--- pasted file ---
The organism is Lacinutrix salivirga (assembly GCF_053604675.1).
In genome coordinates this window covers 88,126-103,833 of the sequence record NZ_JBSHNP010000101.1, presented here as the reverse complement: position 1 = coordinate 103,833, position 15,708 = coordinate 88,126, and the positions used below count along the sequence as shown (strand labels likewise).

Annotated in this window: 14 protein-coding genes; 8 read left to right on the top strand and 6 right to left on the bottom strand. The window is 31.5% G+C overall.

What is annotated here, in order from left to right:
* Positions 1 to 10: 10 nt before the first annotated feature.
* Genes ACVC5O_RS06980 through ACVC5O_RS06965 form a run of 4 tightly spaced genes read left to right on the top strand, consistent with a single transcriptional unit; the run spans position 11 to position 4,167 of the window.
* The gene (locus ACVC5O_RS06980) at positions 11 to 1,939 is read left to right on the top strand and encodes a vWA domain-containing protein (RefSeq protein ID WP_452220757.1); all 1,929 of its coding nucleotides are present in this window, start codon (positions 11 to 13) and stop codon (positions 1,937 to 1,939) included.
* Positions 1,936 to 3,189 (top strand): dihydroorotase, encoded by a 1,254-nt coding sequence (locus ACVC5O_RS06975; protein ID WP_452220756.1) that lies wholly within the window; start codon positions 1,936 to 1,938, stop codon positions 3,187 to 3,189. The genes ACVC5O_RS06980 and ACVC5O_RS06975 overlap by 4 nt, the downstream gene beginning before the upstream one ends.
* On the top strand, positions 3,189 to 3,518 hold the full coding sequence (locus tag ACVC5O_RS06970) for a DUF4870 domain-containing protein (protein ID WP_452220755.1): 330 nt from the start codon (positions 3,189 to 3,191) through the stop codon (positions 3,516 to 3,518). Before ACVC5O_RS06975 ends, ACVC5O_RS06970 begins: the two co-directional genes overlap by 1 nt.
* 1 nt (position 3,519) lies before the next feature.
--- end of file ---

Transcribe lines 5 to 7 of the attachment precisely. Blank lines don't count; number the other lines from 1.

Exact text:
* Positions 1 to 10: 10 nt before the first annotated feature.
* Genes ACVC5O_RS06980 through ACVC5O_RS06965 form a run of 4 tightly spaced genes read left to right on the top strand, consistent with a single transcriptional unit; the run spans position 11 to position 4,167 of the window.
* The gene (locus ACVC5O_RS06980) at positions 11 to 1,939 is read left to right on the top strand and encodes a vWA domain-containing protein (RefSeq protein ID WP_452220757.1); all 1,929 of its coding nucleotides are present in this window, start codon (positions 11 to 13) and stop codon (positions 1,937 to 1,939) included.